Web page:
But we aren’t done with the neighbors yet: Even if you sublet with your landlord’s permission, or if there is no resolution prohibiting you from using your property as tourist housing you can be financially liable for damages (financial and physical) and disturbances (noise, increased volume of garbage, dirt and untidiness) caused by your paying customers. Your neighbors are entitled to reduce their rent, and any landlord in their right mind will demand this money from you as financial damages. The Federal Supreme Court considers reasonable complaints by the neighbors sufficient without burdening them with naming an exact percentage of how each incident decreases the value of their rented premises, thus entitling them to reduce their rent (BGH; VIII ZR 155/11).

 

Then again, some local authorities are facing a home-made dilemma: Sometimes renting out tourist housing is permissible under the building permit for buildings in a residential area but not under the misappropriation laws and vice versa. There is a current case being tried at the Administrative Court of Berlin that will provide a precedent for dealing with this conflict.

 

 

Das Gericht weise ausdrücklich darauf hin, dass die Vermietung als Ferienwohnung nach dem Zweckentfremdungsrecht zulässig sein könne, nach dem Baurecht aber nicht – und umgekehrt.

Source Süddeutsche Zeitung, Friday 11 April 2014, page 49

 

What we learn from this:

- You can have guests as long as they don’t pay and also don’t occupy the whole apartment, meaning that you have to be there as well.

- If your legal sublet leads to problems in the building you can be held liable.

- The authorities are aware of this gray housing market and are trying to regulate it.

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I read this blog article recently:

 

Non-German Speaking Renters Don't Actually Need a Lawyer -- But They Do Need to Know Their Rights!

 

it has some basic tips on what to do if you are having a landlord dispute. I thought this was particularly noteworthy:

 

"Luckily, organizations exist that offer legal counsel and representation at low rates, e.g. the Mieterbund (www.mieterbund.de), which charges a tiny annual fee (typically € 36,00) and provides basic protection. They offer German-language resources in plain language. Further, there are many exceptions to the coverage offered by legal insurance (Rechtsversicherung), but for renters it can pay for itself because, in general, rental disputes are covered. For more information on my thoughts regarding legal insurance, feel free to email me at erik (at) kravets.de."

 

In Germany there are many, many laws that protect the tenant. I am a landlord in Germany and I know that if the landlord follows all the rules, they are spending A LOT of time as a landlord. I think most landlords ignore the rules most of the time. In a lot of cases, your lawyer will probably tell you to just stop paying rent. So don't wait until you are moving out to deal with issues because by then there may not be any more rent to withhold.

 

What other tips & tricks have people picked up along the way?

 

[adminmerge][/adminmerge]

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Invalid renovation/decoration clauses aka "Schönheitsreparaturen"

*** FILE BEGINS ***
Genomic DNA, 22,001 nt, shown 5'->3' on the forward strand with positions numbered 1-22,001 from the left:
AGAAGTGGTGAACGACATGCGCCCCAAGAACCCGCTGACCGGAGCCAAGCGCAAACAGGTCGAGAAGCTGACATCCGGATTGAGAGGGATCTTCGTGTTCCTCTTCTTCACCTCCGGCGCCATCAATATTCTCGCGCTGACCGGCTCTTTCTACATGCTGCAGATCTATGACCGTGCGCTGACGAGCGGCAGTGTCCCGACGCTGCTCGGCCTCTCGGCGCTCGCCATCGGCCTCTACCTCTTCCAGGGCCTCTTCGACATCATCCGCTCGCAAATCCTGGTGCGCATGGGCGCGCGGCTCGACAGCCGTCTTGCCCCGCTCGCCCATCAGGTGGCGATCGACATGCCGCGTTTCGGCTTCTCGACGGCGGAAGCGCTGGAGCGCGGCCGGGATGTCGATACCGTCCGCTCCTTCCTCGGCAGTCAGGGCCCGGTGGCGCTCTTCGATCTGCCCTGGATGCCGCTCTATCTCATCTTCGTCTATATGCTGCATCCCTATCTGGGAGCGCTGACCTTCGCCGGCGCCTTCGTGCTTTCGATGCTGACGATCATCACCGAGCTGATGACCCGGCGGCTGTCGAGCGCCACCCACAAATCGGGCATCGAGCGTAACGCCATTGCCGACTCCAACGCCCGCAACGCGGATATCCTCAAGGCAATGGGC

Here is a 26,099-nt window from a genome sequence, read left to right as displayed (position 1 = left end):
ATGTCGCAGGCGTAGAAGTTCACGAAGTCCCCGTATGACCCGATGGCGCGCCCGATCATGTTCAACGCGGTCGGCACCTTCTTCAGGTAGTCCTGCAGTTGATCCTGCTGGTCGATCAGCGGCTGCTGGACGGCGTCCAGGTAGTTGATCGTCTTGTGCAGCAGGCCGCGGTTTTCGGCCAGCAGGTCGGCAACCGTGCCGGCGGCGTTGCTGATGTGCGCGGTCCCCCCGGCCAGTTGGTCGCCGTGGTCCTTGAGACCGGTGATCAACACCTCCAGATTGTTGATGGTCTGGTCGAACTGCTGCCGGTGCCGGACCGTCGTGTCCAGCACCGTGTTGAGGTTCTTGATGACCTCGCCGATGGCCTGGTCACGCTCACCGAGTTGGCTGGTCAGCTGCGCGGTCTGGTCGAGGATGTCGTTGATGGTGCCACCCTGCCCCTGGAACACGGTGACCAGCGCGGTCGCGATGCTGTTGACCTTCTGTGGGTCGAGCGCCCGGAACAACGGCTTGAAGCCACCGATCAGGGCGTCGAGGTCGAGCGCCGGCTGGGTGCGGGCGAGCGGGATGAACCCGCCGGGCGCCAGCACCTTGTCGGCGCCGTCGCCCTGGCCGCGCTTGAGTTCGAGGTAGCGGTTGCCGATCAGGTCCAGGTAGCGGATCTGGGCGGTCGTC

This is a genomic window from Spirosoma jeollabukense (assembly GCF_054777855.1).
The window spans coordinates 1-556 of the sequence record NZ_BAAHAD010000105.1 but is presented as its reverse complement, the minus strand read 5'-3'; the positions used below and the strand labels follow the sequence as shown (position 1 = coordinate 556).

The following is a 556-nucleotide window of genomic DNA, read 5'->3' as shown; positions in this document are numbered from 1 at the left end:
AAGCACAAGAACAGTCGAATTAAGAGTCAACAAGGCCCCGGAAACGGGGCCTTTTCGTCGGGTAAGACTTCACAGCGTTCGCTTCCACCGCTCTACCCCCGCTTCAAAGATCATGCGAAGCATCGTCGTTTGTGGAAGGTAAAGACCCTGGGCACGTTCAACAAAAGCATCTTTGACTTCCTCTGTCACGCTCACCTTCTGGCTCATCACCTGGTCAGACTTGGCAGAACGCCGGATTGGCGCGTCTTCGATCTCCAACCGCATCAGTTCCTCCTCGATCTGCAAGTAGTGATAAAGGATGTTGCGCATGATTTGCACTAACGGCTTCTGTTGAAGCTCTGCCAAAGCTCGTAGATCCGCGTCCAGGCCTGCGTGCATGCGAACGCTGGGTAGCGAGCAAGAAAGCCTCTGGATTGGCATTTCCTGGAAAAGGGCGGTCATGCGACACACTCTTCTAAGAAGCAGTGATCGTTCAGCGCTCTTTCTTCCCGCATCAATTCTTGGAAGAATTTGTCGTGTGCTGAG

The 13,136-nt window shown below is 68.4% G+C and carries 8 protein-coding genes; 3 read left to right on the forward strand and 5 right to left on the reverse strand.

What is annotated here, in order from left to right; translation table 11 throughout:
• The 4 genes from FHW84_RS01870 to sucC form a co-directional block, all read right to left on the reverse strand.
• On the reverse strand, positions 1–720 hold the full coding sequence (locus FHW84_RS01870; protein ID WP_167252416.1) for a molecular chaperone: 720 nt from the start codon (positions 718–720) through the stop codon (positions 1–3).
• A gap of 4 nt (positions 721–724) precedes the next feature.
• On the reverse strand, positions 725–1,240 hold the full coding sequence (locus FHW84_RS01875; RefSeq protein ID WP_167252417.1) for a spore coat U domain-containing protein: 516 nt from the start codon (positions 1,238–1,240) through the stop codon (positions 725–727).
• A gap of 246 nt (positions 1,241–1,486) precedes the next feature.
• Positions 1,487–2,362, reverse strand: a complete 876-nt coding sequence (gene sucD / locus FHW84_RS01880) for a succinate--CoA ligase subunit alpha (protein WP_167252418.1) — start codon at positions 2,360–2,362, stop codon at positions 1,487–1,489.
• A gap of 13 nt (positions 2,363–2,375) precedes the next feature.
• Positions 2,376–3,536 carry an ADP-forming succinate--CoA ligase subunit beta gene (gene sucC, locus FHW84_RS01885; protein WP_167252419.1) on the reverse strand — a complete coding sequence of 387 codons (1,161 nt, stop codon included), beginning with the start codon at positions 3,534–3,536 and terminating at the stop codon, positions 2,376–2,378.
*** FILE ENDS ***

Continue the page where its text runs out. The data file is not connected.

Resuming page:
Relief for tenants with regard to the gnawing question of having to carry out “Schönheitsreparaturen” (decoration work).

 

Already there is a huge load of case law dealing with that question. Now in a bombshell the BGH (Federal Civil Court) in a spate of three rulings has dealt with two very relevant constellations bringing a huge relief to tenants.

 

To cut to the chase:

 

One, if the apartment was not handed over in a renovated condition, then the obligation to do “Schönheitsreparaturen” in standard terms of condition in the lease contract is invalid, unless the disadvantage connected with getting an unrenovated apartment in the first place is adequately compensated and leveled out (Discount of half a month´s lease was not enough in the case at bar. The question of whether the state of the apartment was “renovated” in the first place will in future be the bone of contention. One should carefully document that state in case of a dispute many years down the line. The yardstick is whether wear and tear present at the time of moving into the apartment will be deemed as being so insignificant that the overall condition still gives the impression of a renovated flat. You can easily see the potential for conflicting assessments here in.

 

Two, the standard term of condition obligating the tenant to pay a quota when leaving the apartment before the stipulated periods of carrying out “Schönheitsreparaturen” have kicked (e.g. kitchen, bathroom 3 years, etc) is invalid too. This verdict of invalidity is irrespective of whether the apartment had been handed over in a renovated condition. It is based on the assumption that this standard term of condition stipulating a “quota” does not dependably say what amount will be at stake thus not allowing the tenant at the time of entering into the contract to know what financial burden she will face in the end.

 

Rulings dated 18. März 2015 – VIII ZR 185/14; VIII ZR 242/13; VIII ZR 21/13.

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Hi

 

I`m going to stay at a Hotel while working.I`m allowed to stay there as long as I wish for 380 a month.But I wonder if it will give me trouble when I try to register(anmeldung)

Do you think think they will not consider that a residence?

 

thanks

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A new era – The Wohnungs-Makler under the new law (WoVermittG)

Undertaking to find a new place to reside in is troubling enough, and all too often, sometimes surprisingly so, the bill for the new apartment comes with an additional hefty price tag in form of broker fees.

As of 01.06.2015 the broker system with regard to renting space for living purposes has changed profoundly.